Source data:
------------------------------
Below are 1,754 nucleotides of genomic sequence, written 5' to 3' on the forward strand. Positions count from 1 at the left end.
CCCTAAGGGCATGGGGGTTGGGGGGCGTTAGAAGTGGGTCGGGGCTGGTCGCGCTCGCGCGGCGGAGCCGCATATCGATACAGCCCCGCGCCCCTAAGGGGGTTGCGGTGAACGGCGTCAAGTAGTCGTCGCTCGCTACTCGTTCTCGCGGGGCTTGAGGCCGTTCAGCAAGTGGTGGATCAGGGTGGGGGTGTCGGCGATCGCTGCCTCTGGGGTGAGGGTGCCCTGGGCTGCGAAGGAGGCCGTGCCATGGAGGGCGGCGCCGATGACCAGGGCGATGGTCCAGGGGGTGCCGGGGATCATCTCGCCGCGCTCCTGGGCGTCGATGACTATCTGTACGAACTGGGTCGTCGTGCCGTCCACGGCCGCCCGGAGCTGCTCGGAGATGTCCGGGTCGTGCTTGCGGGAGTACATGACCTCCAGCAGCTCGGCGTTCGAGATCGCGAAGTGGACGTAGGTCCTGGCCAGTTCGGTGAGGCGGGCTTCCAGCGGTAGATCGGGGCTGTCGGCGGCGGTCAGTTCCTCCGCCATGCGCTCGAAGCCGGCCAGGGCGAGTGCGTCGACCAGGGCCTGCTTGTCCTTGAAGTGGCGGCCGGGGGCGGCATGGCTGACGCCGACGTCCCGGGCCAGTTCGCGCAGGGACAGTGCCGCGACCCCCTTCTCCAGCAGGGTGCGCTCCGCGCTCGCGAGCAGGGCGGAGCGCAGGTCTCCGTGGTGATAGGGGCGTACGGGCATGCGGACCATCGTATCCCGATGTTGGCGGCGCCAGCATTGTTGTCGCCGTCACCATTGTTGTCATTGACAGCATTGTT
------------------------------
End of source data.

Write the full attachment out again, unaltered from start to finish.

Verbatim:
Below are 1,754 nucleotides of genomic sequence, written 5' to 3' on the forward strand. Positions count from 1 at the left end.
CCCTAAGGGCATGGGGGTTGGGGGGCGTTAGAAGTGGGTCGGGGCTGGTCGCGCTCGCGCGGCGGAGCCGCATATCGATACAGCCCCGCGCCCCTAAGGGGGTTGCGGTGAACGGCGTCAAGTAGTCGTCGCTCGCTACTCGTTCTCGCGGGGCTTGAGGCCGTTCAGCAAGTGGTGGATCAGGGTGGGGGTGTCGGCGATCGCTGCCTCTGGGGTGAGGGTGCCCTGGGCTGCGAAGGAGGCCGTGCCATGGAGGGCGGCGCCGATGACCAGGGCGATGGTCCAGGGGGTGCCGGGGATCATCTCGCCGCGCTCCTGGGCGTCGATGACTATCTGTACGAACTGGGTCGTCGTGCCGTCCACGGCCGCCCGGAGCTGCTCGGAGATGTCCGGGTCGTGCTTGCGGGAGTACATGACCTCCAGCAGCTCGGCGTTCGAGATCGCGAAGTGGACGTAGGTCCTGGCCAGTTCGGTGAGGCGGGCTTCCAGCGGTAGATCGGGGCTGTCGGCGGCGGTCAGTTCCTCCGCCATGCGCTCGAAGCCGGCCAGGGCGAGTGCGTCGACCAGGGCCTGCTTGTCCTTGAAGTGGCGGCCGGGGGCGGCATGGCTGACGCCGACGTCCCGGGCCAGTTCGCGCAGGGACAGTGCCGCGACCCCCTTCTCCAGCAGGGTGCGCTCCGCGCTCGCGAGCAGGGCGGAGCGCAGGTCTCCGTGGTGATAGGGGCGTACGGGCATGCGGACCATCGTATCCCGATGTTGGCGGCGCCAGCATTGTTGTCGCCGTCACCATTGTTGTCATTGACAGCATTGTT